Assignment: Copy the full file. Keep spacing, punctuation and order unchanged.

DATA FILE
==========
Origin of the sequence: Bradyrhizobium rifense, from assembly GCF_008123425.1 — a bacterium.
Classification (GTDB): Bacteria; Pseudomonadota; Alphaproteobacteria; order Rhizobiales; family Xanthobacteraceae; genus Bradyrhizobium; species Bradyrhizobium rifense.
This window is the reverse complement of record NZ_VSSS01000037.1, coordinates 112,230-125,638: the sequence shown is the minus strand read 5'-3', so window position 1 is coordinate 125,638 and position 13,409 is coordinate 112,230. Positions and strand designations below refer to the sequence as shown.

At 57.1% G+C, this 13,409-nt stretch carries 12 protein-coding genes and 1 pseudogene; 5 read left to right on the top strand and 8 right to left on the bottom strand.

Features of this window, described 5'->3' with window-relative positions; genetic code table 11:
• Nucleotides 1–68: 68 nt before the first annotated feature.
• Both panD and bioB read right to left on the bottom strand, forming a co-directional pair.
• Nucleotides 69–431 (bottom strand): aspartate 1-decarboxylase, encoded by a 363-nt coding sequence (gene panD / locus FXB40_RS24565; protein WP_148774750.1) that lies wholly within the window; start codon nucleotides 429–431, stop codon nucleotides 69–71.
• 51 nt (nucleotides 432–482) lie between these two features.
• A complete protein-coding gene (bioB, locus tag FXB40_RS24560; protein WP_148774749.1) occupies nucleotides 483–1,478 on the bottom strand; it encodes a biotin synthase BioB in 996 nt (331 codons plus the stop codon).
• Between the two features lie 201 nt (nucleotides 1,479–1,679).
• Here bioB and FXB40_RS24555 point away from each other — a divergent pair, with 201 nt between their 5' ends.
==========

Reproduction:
Origin of the sequence: Bradyrhizobium rifense, from assembly GCF_008123425.1 — a bacterium.
Classification (GTDB): Bacteria; Pseudomonadota; Alphaproteobacteria; order Rhizobiales; family Xanthobacteraceae; genus Bradyrhizobium; species Bradyrhizobium rifense.
This window is the reverse complement of record NZ_VSSS01000037.1, coordinates 112,230-125,638: the sequence shown is the minus strand read 5'-3', so window position 1 is coordinate 125,638 and position 13,409 is coordinate 112,230. Positions and strand designations below refer to the sequence as shown.

At 57.1% G+C, this 13,409-nt stretch carries 12 protein-coding genes and 1 pseudogene; 5 read left to right on the top strand and 8 right to left on the bottom strand.

Features of this window, described 5'->3' with window-relative positions; genetic code table 11:
• Nucleotides 1–68: 68 nt before the first annotated feature.
• Both panD and bioB read right to left on the bottom strand, forming a co-directional pair.
• Nucleotides 69–431 (bottom strand): aspartate 1-decarboxylase, encoded by a 363-nt coding sequence (gene panD / locus FXB40_RS24565; protein WP_148774750.1) that lies wholly within the window; start codon nucleotides 429–431, stop codon nucleotides 69–71.
• 51 nt (nucleotides 432–482) lie between these two features.
• A complete protein-coding gene (bioB, locus tag FXB40_RS24560; protein WP_148774749.1) occupies nucleotides 483–1,478 on the bottom strand; it encodes a biotin synthase BioB in 996 nt (331 codons plus the stop codon).
• Between the two features lie 201 nt (nucleotides 1,479–1,679).
• Here bioB and FXB40_RS24555 point away from each other — a divergent pair, with 201 nt between their 5' ends.